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How do you decide when to use a method or make a new class?

 
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I want to let users modify a baseball team in 4 ways. 1) Modify the description of the team, 2) Modify the batting order of the team, 3) Modify one player on the team and 4) Modify one statistic for all of the players on the team. My question is do I 1) make a method for the Team class which modifies the team using four other methods, 2) make a TeamModifier class which modifies the team using four methods 3) make a Modifier interface and have a DescriptionOrderModifier class, a BattingOrderModifier class, a StatisticModifier class and a PlayerModifier class which implement the Modifier interface and have a Modifier class use an Abstract Factory and polymorphism to implement it or 4) something else. As I write the question #3 seems to fit what I have been learning but any ideas would be appreciated. Thanks!
 
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Read about design principles like SOLID, KISS, SLAP. It will help you to decide.
 
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Your option number one (or a variation of this) seems to me the best one. These are my thoughts:

- I assume you have a Team class and a Player class (and maybe a Statistic class).
- I also assume that Team has a collection of Players and this class has a collection of Statistics.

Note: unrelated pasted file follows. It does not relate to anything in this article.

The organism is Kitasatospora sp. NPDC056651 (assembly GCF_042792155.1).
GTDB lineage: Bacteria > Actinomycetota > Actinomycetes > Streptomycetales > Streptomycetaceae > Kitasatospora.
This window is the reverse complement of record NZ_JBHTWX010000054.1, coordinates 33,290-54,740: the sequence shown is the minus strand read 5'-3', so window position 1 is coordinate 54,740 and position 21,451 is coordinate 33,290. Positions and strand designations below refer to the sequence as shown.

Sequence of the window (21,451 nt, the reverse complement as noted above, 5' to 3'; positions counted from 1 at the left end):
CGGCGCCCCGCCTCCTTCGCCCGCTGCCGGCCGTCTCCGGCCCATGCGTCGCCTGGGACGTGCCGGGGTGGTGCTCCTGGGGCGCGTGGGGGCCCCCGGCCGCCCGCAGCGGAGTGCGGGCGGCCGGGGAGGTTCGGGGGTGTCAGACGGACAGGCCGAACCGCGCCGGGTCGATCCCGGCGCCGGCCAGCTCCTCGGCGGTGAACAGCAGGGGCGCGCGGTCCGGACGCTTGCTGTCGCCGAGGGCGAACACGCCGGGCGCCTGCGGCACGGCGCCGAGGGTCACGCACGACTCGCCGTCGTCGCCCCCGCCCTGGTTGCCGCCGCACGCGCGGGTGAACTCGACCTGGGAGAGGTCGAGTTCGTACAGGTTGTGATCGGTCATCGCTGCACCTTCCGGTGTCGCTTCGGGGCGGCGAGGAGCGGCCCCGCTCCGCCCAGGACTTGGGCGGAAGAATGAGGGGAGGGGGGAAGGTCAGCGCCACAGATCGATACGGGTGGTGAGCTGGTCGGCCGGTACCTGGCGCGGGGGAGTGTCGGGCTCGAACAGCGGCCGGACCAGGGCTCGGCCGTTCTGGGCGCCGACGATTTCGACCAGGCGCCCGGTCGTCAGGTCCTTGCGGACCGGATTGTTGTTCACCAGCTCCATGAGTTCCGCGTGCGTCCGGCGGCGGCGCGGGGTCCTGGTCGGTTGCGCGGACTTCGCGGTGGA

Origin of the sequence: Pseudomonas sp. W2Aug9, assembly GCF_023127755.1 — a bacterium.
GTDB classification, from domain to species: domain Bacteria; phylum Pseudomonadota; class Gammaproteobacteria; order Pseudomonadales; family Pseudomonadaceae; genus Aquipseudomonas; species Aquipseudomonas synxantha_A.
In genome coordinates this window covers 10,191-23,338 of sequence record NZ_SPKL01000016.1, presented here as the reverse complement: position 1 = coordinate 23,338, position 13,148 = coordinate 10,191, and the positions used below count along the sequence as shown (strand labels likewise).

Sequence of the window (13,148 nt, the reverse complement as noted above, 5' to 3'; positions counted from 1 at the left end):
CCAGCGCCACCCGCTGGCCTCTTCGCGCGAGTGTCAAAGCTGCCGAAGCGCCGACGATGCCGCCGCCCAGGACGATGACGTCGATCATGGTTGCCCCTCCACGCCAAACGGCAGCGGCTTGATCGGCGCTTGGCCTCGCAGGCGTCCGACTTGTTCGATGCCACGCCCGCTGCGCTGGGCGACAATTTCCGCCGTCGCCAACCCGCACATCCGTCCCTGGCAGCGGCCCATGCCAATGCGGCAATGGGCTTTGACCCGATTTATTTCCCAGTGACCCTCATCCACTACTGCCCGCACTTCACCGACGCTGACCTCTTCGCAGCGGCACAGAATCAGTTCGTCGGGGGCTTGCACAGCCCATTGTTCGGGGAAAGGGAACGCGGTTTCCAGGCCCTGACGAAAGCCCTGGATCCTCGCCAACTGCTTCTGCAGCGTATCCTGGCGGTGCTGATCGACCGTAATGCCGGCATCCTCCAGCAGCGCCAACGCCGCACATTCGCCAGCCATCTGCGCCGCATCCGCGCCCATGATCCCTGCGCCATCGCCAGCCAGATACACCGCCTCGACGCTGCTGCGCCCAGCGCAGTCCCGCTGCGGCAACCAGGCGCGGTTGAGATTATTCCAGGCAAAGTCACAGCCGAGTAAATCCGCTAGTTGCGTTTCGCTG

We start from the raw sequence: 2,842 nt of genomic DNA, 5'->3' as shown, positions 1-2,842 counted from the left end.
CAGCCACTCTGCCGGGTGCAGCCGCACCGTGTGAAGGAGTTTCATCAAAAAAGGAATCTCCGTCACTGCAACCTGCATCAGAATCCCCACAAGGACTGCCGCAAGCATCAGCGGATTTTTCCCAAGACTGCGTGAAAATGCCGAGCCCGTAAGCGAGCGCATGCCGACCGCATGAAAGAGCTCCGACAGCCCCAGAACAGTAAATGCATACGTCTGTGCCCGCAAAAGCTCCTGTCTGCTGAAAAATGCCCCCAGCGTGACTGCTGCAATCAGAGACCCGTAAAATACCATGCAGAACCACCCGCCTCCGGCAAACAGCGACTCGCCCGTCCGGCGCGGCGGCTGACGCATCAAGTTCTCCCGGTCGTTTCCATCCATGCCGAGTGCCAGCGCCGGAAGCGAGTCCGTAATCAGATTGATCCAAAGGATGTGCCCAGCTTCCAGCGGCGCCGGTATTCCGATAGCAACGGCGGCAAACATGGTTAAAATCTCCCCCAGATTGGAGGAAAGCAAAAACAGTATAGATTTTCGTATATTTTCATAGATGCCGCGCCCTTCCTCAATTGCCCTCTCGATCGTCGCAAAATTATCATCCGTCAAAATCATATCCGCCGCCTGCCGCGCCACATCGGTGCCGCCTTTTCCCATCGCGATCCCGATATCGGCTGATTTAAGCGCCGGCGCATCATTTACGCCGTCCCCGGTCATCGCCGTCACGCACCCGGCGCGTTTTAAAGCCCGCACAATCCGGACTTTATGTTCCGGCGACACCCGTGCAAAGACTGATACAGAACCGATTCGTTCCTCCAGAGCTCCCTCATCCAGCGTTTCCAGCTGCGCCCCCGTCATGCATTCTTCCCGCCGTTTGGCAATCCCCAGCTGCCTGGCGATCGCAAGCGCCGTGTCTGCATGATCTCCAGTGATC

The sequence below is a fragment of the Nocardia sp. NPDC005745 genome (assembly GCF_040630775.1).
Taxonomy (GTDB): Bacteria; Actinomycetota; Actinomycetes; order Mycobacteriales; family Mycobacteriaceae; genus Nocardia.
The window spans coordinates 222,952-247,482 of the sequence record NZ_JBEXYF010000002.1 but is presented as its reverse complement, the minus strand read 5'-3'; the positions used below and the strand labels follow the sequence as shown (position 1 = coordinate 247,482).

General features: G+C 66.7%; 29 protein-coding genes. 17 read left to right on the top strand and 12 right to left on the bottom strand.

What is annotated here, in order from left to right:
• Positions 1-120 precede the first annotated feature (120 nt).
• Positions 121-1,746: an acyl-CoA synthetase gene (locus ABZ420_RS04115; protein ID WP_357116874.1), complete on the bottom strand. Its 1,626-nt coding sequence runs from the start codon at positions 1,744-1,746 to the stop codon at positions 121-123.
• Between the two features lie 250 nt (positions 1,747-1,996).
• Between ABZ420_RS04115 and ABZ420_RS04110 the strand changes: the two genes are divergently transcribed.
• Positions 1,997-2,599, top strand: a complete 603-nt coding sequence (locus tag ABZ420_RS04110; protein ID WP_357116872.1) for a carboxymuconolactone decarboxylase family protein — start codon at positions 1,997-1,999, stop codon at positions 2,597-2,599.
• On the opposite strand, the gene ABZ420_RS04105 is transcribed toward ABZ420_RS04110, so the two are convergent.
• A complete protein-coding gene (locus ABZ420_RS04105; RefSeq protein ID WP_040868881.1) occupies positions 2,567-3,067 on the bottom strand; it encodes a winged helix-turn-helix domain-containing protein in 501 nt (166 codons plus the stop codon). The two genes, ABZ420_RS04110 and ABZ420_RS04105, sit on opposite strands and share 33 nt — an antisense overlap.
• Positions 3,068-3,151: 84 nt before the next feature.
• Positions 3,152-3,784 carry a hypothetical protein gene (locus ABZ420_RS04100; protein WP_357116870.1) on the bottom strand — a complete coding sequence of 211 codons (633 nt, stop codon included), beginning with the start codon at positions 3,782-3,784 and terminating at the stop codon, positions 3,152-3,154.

- Design is not always white or black; it depends on the circumstances, but always prefer simple solutions (KISS principle). Is the abstract factory really justified? We shouldn't implement design patterns just for the sake of them. Is really worth to implement so many classes? Is the system going to implement more behaviors like these in the future?
- I don't think so. The modifications seem too simple that seems better to implement them with a method. I think you should use factory/strategy or whatever pattern only if you need flexibility for future changes.
- Behavior should be placed where it belongs:
1) Modify the description of the team. What class has the data of a team? This sound like a method of Team.
2) Modify the batting order of the team. What class has this information? Again, this sound like a method of Team.
3) Modify one player on the team. What class has this information? Again, this sound like a method of Team.
4) Modify one statistic for all of the players on the team. This seems a little more complex. What class has the statistic information? Sounds like Player has this info. So maybe Player should have one method to modify the statistics and another to get the players that belongs to a team (you can place this method on the Team class also, it depends how you want to access this information).
- If you want, you can use a Facade (like the TeamModifier class of your second option, but calling methods on the Team class) to protect your client code from changes of this new functionality.

Anyway, these are just my thoughts. As Tushar said, you should read about design principles and take into account your priorities (what do you want? Easy to understand, flexibility for change, easy of testing, etc.) to decide on one approach.
 
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Kendall. please BeForthrightWhenCrossPostingToOtherSites
http://www.java-forums.org/new-java/94814-how-decide-when-use-methods-classes.html
 
Kendall Ponder
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Darryl Burke wrote:Kendall. please BeForthrightWhenCrossPostingToOtherSites
http://www.java-forums.org/new-java/94814-how-decide-when-use-methods-classes.html